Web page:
Besides that, the German supply chain law will come into force in spring 2023. For German enterprises, the audit of their supply chains will certainly increase the politicization of business. Especially for a handful of companies that produce not on the east coast of China, but in the Western Xinjiang region, problems are inevitable.
It is unlikely that Germany’s leading tech company Siemens, chemical giant BASF, or Volkswagen rely on forced labor in their factories, but experts say that it is impossible to produce in Xinjiang without getting in touch with forced labor by means of subcontractors. Adidas and Puma have already got a feeling of what a possible boycott of Xinjiang cotton means, as both companies witnessed a major wave of outrage fueled by Chinese state media and Chinese customers.
A Divided Elite
On the question of how to handle those challenges, Germany’s economic and political elite is still very much divided.
Social Democrats like Stephan Weil, the head of government of Lower-Saxony which hosts the VW headquarters, or former chancellor Gerhard Schröder, would prefer to handle China with kid gloves. At the same time, they get tailwind by Volkswagen’s boss Herbert Diess and Siemens CEO Roland Busch who recently called for “respectful interaction” instead of a confrontational course towards the PRC.
What has changed recently is that the major German business association BDI, Germany’s Chamber of Foreign Trade (AHK), or even heavyweights such as the CEO of BASF Martin Brudermüller are opposed to the old-fashioned Merkel approach. Now, they have strong allies in politics with Green foreign minister Annalena Baerbock and her party colleague and minister for economic affairs Robert Habeck.
With the liberal FDP in government and newly elected CDU chairman Friedrich Merz in the opposition, Germany’s political landscape beyond the SPD is becoming increasingly China-critical. Regarding China, Merz’s statements show a distinct change of tone from the Merkel-era. Commenting on the lack of reciprocity and market access for German companies, the CDU leader said that “If necessary, we will have to give up some business in the short term […] And I can only advise the German economy not to become too dependent on this market.”
Diversification, Not Decoupling
The assumption that business with China is of such tremendous importance led to a China policy that had to hide behind the economic interests of individual business actors. After the shock of Russia’s invasion of Ukraine the “traffic light” coalition should be even more eager to decrease its strategic dependency on its systemic rival China.
It is Berlin’s obligation to make its case for human rights in China’s supply chains, but simultaneously prevent overall China policy from being confined by moralistic dilemmas. For a strategic, value-based China approach, Germany must take the systemic rivalry between both countries as a departure point.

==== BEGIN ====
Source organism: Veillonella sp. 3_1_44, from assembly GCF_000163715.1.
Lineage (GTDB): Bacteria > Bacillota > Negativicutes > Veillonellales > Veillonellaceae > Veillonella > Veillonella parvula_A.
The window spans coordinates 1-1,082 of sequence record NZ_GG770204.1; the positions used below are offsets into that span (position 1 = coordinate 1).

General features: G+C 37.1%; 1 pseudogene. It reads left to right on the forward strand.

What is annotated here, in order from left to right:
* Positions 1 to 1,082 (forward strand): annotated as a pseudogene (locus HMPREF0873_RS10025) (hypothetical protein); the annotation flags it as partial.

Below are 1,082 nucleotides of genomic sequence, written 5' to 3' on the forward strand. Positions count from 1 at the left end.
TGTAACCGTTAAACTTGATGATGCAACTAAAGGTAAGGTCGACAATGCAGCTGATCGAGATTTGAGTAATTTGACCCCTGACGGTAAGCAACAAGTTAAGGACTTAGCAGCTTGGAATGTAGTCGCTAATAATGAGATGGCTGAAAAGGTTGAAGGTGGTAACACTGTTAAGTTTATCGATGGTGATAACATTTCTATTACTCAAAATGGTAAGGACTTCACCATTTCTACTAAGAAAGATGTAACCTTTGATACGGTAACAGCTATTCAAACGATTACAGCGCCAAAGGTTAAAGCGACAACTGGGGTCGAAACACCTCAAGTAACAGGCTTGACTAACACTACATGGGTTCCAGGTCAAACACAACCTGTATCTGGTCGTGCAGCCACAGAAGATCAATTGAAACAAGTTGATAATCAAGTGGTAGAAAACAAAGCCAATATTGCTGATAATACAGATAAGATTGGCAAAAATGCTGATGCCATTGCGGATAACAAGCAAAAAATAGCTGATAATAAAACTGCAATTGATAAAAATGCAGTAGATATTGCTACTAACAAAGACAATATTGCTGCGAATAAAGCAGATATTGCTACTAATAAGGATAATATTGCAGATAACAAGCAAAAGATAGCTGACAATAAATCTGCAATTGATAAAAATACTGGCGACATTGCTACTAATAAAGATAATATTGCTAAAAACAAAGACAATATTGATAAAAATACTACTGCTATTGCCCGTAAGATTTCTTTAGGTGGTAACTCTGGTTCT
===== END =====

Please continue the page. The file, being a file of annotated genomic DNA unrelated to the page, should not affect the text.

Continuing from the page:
This means reducing its economic weaknesses in its relation to China in certain critical sectors like pharmaceuticals and raw materials. For masks and other protective equipment, the public procurement law must be reformed and adapted in favor of European manufacturers, to hedge against supply shortfalls. Regarding antibiotics, there is a need to support manufacturers who have the capacity to produce in Europe. Hence, the German government must decisively reduce its dependence on raw materials in alliance with its Western partners using trade agreements and intelligent recycling strategies – even if that means higher prices for German consumers.
Caught in the political crossfire and under pressure from Chinese competitors, German carmakers must find new niches on the Chinese market. Berlin should help them, for example, via support the field of low-cost e-mobility and especially battery development. It is important to have an eye on the competitiveness of German suppliers which helps secure Germany’s position in value creation. In the name of all German enterprises in China, the traffic light coalition together with its European partners needs to further push for an equal playing field and fair competition in China. At the same time, the government must make clear that especially automakers’ dependency on the Chinese market is a long-term weakness. To be able to meet China on an equal footing in the future, Germany must invest significantly more in research, development, education, infrastructure, and emerging technologies.
To accomplish this, Germany requires a holistic approach. Foreign Minister Baerbock must make a stand, with her ministry of foreign affairs playing a much stronger role. A clear, concise, and coherent strategy from her office is critical to reassure Germany’s European partners. While the calls for decoupling are surely unrealistic at this point and not in Germany’s interest, Berlin must rethink its overexposure to China before it is too late.
The current crisis still spilling over from Russia’s invasion of Ukraine makes clear this necessity and should serve as a clear impetus for immediate action.
Jonathan Lehrer is a graduate student of International Relations at the Technical University of Dresden, Germany. Previously he studied at Qingdao University and interned at the German Institute for International and Security Affairs.